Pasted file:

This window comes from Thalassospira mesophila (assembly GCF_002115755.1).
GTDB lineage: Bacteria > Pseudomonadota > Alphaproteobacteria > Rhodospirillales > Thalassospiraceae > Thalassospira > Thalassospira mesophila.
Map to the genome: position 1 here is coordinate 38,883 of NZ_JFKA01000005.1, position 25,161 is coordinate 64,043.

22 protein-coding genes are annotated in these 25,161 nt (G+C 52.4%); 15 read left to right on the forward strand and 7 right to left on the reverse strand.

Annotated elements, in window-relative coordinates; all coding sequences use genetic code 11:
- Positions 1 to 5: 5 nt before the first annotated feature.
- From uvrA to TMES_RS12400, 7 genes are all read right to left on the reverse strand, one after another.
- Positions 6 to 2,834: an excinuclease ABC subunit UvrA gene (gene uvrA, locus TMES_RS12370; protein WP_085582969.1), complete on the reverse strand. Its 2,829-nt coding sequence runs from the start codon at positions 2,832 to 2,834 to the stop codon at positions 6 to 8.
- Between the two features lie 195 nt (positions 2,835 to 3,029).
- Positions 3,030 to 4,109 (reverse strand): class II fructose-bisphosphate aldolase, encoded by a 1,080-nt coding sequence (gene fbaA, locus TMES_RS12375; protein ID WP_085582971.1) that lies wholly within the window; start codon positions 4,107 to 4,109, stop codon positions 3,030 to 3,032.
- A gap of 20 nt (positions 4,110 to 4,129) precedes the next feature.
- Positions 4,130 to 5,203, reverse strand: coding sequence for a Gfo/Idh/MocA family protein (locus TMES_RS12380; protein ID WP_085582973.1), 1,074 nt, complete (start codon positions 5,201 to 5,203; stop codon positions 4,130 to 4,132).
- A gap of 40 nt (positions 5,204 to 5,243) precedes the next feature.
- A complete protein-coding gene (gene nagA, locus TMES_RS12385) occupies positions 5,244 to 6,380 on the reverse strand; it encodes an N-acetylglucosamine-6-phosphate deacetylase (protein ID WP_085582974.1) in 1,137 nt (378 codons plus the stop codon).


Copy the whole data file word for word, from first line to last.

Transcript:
This window comes from Thalassospira mesophila (assembly GCF_002115755.1).
GTDB lineage: Bacteria > Pseudomonadota > Alphaproteobacteria > Rhodospirillales > Thalassospiraceae > Thalassospira > Thalassospira mesophila.
Map to the genome: position 1 here is coordinate 38,883 of NZ_JFKA01000005.1, position 25,161 is coordinate 64,043.

22 protein-coding genes are annotated in these 25,161 nt (G+C 52.4%); 15 read left to right on the forward strand and 7 right to left on the reverse strand.

Annotated elements, in window-relative coordinates; all coding sequences use genetic code 11:
- Positions 1 to 5: 5 nt before the first annotated feature.
- From uvrA to TMES_RS12400, 7 genes are all read right to left on the reverse strand, one after another.
- Positions 6 to 2,834: an excinuclease ABC subunit UvrA gene (gene uvrA, locus TMES_RS12370; protein WP_085582969.1), complete on the reverse strand. Its 2,829-nt coding sequence runs from the start codon at positions 2,832 to 2,834 to the stop codon at positions 6 to 8.
- Between the two features lie 195 nt (positions 2,835 to 3,029).
- Positions 3,030 to 4,109 (reverse strand): class II fructose-bisphosphate aldolase, encoded by a 1,080-nt coding sequence (gene fbaA, locus TMES_RS12375; protein ID WP_085582971.1) that lies wholly within the window; start codon positions 4,107 to 4,109, stop codon positions 3,030 to 3,032.
- A gap of 20 nt (positions 4,110 to 4,129) precedes the next feature.
- Positions 4,130 to 5,203, reverse strand: coding sequence for a Gfo/Idh/MocA family protein (locus TMES_RS12380; protein ID WP_085582973.1), 1,074 nt, complete (start codon positions 5,201 to 5,203; stop codon positions 4,130 to 4,132).
- A gap of 40 nt (positions 5,204 to 5,243) precedes the next feature.
- A complete protein-coding gene (gene nagA, locus TMES_RS12385) occupies positions 5,244 to 6,380 on the reverse strand; it encodes an N-acetylglucosamine-6-phosphate deacetylase (protein ID WP_085582974.1) in 1,137 nt (378 codons plus the stop codon).